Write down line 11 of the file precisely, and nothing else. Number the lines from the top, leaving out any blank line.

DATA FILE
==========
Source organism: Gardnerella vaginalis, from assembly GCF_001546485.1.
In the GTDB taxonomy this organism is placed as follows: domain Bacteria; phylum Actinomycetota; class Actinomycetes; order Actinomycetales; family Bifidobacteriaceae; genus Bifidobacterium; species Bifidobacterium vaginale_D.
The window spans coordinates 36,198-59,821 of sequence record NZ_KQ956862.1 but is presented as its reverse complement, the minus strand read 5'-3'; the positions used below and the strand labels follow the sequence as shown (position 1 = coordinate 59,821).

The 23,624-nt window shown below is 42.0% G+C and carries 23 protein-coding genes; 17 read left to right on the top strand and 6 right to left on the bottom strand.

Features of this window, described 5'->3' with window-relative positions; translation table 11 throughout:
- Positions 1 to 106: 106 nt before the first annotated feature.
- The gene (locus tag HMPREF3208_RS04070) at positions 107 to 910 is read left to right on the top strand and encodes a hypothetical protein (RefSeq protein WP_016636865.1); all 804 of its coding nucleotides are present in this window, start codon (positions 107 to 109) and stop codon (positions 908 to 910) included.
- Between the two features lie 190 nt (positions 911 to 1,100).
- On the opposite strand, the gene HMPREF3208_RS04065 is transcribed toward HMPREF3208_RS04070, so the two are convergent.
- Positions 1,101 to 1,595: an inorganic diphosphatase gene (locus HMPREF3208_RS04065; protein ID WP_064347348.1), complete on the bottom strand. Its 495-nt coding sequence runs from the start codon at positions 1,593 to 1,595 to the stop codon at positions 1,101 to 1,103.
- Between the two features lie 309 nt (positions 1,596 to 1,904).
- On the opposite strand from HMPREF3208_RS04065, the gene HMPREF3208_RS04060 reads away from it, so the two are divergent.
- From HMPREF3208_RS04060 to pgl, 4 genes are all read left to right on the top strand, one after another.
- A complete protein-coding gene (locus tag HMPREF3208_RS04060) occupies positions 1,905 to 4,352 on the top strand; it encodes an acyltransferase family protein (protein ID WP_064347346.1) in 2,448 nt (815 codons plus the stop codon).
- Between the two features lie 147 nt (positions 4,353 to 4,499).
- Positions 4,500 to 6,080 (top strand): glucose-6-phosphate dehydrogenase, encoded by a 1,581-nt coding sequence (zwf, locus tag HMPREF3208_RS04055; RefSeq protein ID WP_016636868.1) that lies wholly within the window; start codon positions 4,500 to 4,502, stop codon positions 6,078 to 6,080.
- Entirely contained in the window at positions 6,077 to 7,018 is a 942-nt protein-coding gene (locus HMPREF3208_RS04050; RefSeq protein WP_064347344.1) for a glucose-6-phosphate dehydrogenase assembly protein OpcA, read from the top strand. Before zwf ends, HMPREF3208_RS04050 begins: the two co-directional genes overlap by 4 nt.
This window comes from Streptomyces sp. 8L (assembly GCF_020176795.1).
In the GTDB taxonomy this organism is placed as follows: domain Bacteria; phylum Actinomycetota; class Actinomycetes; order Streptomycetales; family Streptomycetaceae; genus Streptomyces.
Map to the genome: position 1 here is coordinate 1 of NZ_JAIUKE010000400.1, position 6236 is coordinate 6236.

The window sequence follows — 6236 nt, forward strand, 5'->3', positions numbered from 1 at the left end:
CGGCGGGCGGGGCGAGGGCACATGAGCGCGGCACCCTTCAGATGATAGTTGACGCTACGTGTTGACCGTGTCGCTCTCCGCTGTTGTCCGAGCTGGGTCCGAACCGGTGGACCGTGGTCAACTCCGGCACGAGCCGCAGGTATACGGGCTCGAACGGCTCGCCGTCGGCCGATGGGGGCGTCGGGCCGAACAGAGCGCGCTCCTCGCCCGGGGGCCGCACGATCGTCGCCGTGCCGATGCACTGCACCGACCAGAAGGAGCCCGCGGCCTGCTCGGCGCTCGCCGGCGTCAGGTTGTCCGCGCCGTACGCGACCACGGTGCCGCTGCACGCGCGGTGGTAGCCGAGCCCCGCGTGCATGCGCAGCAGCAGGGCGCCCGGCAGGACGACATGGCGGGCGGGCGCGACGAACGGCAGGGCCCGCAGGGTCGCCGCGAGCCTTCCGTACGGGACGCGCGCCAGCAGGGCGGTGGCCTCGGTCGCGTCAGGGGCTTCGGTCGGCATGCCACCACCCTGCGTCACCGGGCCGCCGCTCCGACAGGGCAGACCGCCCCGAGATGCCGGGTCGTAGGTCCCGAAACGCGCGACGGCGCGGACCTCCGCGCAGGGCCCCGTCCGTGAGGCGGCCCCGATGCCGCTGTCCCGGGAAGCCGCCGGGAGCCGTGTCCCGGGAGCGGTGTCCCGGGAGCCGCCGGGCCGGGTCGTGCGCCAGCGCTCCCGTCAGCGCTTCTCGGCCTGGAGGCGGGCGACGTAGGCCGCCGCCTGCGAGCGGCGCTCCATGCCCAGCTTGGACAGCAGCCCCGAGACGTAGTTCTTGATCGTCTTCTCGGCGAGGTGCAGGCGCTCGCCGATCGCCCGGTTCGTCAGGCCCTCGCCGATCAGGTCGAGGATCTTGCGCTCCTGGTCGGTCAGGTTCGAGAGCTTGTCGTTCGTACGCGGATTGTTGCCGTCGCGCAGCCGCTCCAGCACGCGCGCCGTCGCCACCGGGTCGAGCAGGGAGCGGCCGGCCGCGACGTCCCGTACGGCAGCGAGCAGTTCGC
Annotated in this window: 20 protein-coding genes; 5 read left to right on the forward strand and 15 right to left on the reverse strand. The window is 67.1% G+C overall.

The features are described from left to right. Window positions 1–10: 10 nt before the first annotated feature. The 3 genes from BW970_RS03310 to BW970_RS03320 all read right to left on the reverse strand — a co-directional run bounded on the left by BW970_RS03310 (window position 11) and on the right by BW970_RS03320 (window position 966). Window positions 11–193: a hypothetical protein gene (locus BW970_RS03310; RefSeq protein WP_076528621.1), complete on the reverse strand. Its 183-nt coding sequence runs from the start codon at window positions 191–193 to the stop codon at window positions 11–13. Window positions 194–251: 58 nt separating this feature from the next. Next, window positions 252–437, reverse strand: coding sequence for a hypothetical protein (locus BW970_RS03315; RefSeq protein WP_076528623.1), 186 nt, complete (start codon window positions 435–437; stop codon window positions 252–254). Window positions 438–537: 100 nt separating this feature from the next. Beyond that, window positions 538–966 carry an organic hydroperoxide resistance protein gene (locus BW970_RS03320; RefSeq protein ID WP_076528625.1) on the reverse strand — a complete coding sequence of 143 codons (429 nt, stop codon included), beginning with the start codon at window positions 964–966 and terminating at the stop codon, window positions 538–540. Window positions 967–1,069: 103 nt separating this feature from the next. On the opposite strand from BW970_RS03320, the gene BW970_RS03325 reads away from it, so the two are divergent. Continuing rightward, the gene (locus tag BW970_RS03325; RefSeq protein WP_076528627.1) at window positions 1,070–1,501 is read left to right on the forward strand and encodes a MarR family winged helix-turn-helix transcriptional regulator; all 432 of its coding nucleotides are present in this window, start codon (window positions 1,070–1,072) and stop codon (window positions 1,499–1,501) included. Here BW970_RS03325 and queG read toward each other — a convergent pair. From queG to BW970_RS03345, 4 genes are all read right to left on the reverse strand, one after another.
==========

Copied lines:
- Between the two features lie 309 nt (positions 1,596 to 1,904).